Dr. Philipp Reick | Forscher Fellow

Ehemaliges Mitglied
Staat, Recht und politischer Konflikt
Centre Marc Bloch, Friedrichstraße 191, D-10117 Berlin
E-Mail: philipp.reick  ( at )  cmb.hu-berlin.de Tel: +49(0) 30 / 20 93 70700 or 70707

Position : Fellow | Fachbereich : Geschichte |


10/2019-03/2020: Fellow am Centre Marc Bloch

10/2015-09/2019: Martin Buber Fellow, Hebrew University of Jerusalem

02/2018-07/2018: Visiting Fellow am Center for Metropolitan Studies, TU Berlin

08/2015: Dr. phil. in Moderner Geschichte, FU Berlin

08/2013-11/2013: Visiting Scholar am CUNY Graduate Center, New York City

10/2011-09/2015: Graduate School of North American Studies, FU Berlin

04/2004-06/2011: Magisterstudieum Geschichte und Politikwissenschaften an den Universitäten Potsdam, Manchester und der UC Berkeley


Labor History, Urban History, History of Social Movements

Titel der Dissertation

Labor is not a commodity! The movement to shorten the workday in late nineteenth-century Berlin and New York

Organisation von Veranstaltungen

  • “Struggles for the city: Toward a history of urban social movements” (co-organizer), panel accepted for the upcoming European Association of Urban History (EAUH) 2020 Conference, University of Antwerp, Belgium.
  • “Lived, contested, and adapted modernities: Re-evaluating Bauhaus 100 years after” (organized together with Dr. David Kertai), in ccoperation with the Centre Marc Bloch, 15–16 May 2019, financed by the German Federal Ministry of Education and Research (BMBF), Jerusalem and Tel Aviv, Israel.
  • “Organized labor, the city, and the grassroots: An international workshop on the history of urban social movements,” 27–28 January 2019, Hebrew University of Jerusalem, Israel.
  • “The length of the workday, notions of time, and struggles for leisure from the pre-industrial to the post-industrial era: Methods, concepts, challenges” (co-organizer), panel at the European Labour History Network (ELHN), 2 November 2017, Paris, France.


Vorträge (Auswahl)

  • “Center and periphery: Why workers in nineteenth-century Germany opposed decentralization,” Organized Labor, the City, and the Grassroots: An International Workshop on the History of Urban Social Movements, 27 January 2019, Hebrew University of Jerusalem, Israel.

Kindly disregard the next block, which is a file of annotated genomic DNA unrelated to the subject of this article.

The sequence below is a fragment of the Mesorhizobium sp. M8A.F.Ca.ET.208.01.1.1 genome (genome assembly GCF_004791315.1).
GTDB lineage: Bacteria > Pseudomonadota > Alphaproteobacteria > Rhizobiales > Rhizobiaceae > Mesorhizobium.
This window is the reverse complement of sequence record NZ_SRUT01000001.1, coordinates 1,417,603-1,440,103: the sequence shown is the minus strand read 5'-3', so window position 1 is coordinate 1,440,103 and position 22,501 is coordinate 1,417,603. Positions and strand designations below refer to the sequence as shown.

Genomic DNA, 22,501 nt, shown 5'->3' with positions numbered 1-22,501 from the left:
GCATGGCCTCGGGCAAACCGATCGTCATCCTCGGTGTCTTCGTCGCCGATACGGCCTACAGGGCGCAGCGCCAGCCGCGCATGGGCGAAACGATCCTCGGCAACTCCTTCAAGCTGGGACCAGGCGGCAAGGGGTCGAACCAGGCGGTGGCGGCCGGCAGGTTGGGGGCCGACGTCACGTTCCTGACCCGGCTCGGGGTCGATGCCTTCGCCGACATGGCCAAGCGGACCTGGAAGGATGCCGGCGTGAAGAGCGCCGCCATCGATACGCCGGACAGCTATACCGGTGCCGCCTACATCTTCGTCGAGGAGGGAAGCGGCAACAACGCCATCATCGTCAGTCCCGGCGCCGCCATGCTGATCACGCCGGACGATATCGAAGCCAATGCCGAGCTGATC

• “Was there gentrification prior to the post-industrial era? A historical comment on the discovery of urban living,” European Association for Urban History (EAUH), 30 September 2018, Rome, Italy.
  • “We don’t want to move! Working-class notions of urban belonging in the late nineteenth and early twentieth century,” European Social Science History Conference (ESSHC), 5 April 2018, Belfast, Northern Ireland.
  • “Why did German labor struggle for shorter hours? A diachronic comparison of trade union discourse in the late 19th century and the 1950s to 1970s,” European Labour History Network (ELHN), 2 November 2017, Paris, France.
  • “The roots of displacement: Some reflections on historical neighborhood change,” European Sociological Association (ESA), Research Network 37: Urban Sociology mid-term conference, 1 July 2016, Krakow, Poland.
  • “The double movement at work: Karl Polanyi and the international struggle for an eight-hour workday in the late nineteenth century,” 5th Annual Seminar of the Bielefeld Graduate School in History and Sociology, 9 April 2013, Bielefeld, Germany.
  • “A neo-Polanyian history of capitalism: The contested commodification of labor in late nineteenth-century Berlin and New York City,” 37th Annual Meeting of the Social Science History Association (SSHA), 2 November 2012, Vancouver, Canada.
  • “The rise of the market: Everyday resistance to the commodification of labour in late nineteenth-century Berlin and New York City,” Workshop: The Methodology of the Everyday in International Political Economy, 29 May 2012, Copenhagen, Denmark.
  • “The commodification of labour, the logics of inequality, and social movements in late nineteenth-century Berlin,” Workshop: Rethinking Inequality in Historical Perspective, 23 May 2012, Manchester, Great Britain.

The Building Guilds of Interwar Europe: A Transnational History of Producer Cooperatives

In the aftermath of the First World War, European cities witnessed a massive expansion of producer cooperatives in the building sector. These cooperatives aimed to not only improve urban housing, but also democratize the construction industries and society more broadly. Local cooperatives quickly merged into large national associations that promoted models of collective decision-making and shared ownership. By the early 1920s, pan-European federations had started to distribute information and organize exchange between construction cooperatives that stretched the entire continent. Despite their rapid growth and initial success, however, the construction cooperatives of interwar Europe have been virtually forgotten. This research project offers the first comprehensive analysis of this transnational movement